It seems that Budget Travel has always considered Native American history and culture, and the travel destinations that reflect them, to be a vital part of our mission. From the Smithsonian’s National Museum of the American Indian to the Little Bighorn, from the spectacular Southwestern parks located on Navajo land to the Crazy Horse monument in South Dakota, we’re always eager to share news and tips about these destinations.
Unfortunately, it takes a crisis to bring a travel destination to our attention.
Maybe you know, the Standing Rock Sioux are in the midst of a peaceful protest to stop construction of the Dakota Access Pipeline. Environmentalists and tribal leaders say that the pipeline will threaten water supplies for the Standing Rock Sioux and the millions of people who live downstream from the Standing Rock Indian Reservation (2.3 million acres straddling the border between North and South Dakota). The company building the pipeline, Energy Transfer Partners, says that the pipeline will be a safer way to transport crude oil than the current surface modes of transportation, and that it has followed state and federal rules. The standoff is likely to continue, and protesters (who include not only North and South Dakota locals but also indigenous people and other supporters from across North America and beyond) are setting up structures to allow them to remain through the harsh Dakota winter.
Now it might be a good time for us all to learn more about Standing Rock as an important piece of protected land and a beautiful and educational travel destination for nature lovers, history buffs, fishing and cycling enthusiasts, and others. We’re going to bet you didn’t know…
Standing Rock is the fifth largest reservation in the U.S., including grass plains, hills, and buttes bordering the Missouri River, Lake Oahe, Grand River, and the Cannon Ball River. The name “Standing Rock” was inspired by a rock formation (a “sacred stone”) that resembles a woman carrying a child on her back. Standing Rock is home to Lakota Sioux and Dakota Sioux, and the cultures of the two groups (and the sub-groups within them) are quite diverse. Historically, the two groups included horsemen, buffalo hunters, and farmers.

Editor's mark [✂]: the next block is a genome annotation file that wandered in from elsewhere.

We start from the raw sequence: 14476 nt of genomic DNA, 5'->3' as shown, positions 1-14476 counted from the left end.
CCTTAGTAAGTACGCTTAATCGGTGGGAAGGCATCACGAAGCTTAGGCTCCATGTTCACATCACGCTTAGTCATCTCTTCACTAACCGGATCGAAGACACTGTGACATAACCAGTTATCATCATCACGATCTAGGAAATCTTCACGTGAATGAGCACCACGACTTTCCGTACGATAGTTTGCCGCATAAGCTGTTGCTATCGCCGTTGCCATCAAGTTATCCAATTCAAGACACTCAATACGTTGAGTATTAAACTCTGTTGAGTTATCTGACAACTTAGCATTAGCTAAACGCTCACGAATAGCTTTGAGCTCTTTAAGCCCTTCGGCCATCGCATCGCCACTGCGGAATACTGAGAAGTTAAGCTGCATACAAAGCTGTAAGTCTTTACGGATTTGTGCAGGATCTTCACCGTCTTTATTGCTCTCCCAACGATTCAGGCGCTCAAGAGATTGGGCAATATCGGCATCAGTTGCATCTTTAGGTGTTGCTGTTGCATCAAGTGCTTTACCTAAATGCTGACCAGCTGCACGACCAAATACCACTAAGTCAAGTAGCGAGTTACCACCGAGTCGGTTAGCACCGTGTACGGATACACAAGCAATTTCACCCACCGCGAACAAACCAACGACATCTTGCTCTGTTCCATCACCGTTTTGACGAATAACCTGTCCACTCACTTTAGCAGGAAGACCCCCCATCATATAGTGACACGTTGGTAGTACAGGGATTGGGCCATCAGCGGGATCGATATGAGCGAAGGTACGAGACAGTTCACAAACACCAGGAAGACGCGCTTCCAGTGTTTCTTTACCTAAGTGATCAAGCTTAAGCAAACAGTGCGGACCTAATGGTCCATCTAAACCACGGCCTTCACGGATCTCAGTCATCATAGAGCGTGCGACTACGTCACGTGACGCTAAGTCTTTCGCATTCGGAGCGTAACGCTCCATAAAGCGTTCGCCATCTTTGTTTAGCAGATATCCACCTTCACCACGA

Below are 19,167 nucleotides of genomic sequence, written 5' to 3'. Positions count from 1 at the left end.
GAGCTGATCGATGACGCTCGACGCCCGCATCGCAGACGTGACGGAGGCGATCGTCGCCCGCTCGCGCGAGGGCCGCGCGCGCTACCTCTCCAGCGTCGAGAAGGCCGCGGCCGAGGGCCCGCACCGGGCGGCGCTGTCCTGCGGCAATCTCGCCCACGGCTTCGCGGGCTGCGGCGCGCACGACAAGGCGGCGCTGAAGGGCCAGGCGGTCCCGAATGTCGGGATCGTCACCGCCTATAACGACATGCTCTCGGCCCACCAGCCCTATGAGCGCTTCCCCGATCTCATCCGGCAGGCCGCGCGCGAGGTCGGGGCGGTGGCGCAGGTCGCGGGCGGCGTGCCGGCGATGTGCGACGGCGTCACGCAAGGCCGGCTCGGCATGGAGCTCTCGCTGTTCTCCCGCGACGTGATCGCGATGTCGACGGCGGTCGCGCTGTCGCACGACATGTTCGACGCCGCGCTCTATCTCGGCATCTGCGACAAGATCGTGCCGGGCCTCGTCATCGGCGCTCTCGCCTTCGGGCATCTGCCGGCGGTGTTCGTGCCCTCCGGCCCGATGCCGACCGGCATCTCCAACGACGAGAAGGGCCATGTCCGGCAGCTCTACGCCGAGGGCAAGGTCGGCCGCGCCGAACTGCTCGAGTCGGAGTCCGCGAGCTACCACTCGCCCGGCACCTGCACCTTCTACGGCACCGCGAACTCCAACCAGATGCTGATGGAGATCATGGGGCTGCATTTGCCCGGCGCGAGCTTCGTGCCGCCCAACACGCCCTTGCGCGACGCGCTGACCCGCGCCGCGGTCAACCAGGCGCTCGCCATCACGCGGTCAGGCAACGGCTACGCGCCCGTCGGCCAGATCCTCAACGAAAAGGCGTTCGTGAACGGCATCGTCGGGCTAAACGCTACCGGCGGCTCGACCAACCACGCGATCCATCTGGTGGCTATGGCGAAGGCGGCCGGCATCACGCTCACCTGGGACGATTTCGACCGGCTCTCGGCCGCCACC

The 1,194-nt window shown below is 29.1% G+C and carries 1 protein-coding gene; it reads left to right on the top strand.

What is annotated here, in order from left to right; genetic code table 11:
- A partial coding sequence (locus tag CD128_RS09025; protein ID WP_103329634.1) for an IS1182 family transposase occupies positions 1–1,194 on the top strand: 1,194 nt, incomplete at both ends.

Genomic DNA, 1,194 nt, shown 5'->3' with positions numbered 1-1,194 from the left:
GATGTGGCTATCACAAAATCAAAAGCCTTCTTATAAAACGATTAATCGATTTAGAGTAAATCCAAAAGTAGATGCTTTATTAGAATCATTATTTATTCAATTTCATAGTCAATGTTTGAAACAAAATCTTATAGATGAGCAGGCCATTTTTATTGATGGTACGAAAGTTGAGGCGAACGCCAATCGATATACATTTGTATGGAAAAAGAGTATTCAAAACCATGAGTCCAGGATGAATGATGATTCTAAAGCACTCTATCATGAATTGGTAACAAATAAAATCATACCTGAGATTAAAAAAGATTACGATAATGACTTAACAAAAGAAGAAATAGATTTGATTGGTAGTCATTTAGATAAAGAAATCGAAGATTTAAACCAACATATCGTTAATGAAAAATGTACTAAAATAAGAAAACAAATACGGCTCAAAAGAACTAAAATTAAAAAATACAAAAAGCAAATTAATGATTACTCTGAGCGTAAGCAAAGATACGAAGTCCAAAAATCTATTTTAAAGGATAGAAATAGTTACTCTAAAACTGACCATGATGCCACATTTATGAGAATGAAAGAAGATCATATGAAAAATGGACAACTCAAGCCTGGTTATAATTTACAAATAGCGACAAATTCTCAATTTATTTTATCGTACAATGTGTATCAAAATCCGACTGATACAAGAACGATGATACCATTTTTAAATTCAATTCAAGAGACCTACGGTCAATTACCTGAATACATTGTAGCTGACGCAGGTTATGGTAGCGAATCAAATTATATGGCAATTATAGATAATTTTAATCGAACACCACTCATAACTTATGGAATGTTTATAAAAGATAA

Sitting Bull (1831 to 1890), perhaps the best-known Sioux leader, was born along the Grand River. Sitting Bull’s lifetime spanned the expansion of U.S. settlements on native lands, and he resisted the government’s attempts to relocate his people and to buy sacred land. Sitting Bull was killed during an attempt to arrest him. There are two official Sitting Bull burial sites: The original is in Fort Yates, North Dakota. The second (where Sitting Bull’s remains were reportedly relocated) is across the Missouri River from Mobridge, South Dakota, and features a bust by sculptor Korzcak Ziolkowski.
Sakakawea (1788 to 1812), the Shoshone woman renowned as an essential guide to Meriwether Lewis & William Clark’s Corps of Discovery, is commemorated near the Sitting Bull sculpture. Visitors can visit the Fort Manuel Replica, near Kenel, North Dakota, which recreates the community in which Sakakawea spent her final years. (Note: The spelling Sakakawea reflects a more accurate pronunciation than the more traditional spelling Sakajawea.)
The Standing Rock National Native American Scenic Byway is a gorgeous 86-mile stretch that crosses Lakota and Dakota lands along historic S.D. Highways 1806 and 24. Keep an eye out for memorial markers, interpretive signs, and monuments to learn about the history of Native Americans and settlers in the region.
The Lewis and Clark Legacy Nature Trail, in Prairie Knight Marina near Fort Yates, is a three-mile trail suitable for hiking and cycling. You’ll learn about the area’s plants and how the Lakota and Dakota people used them.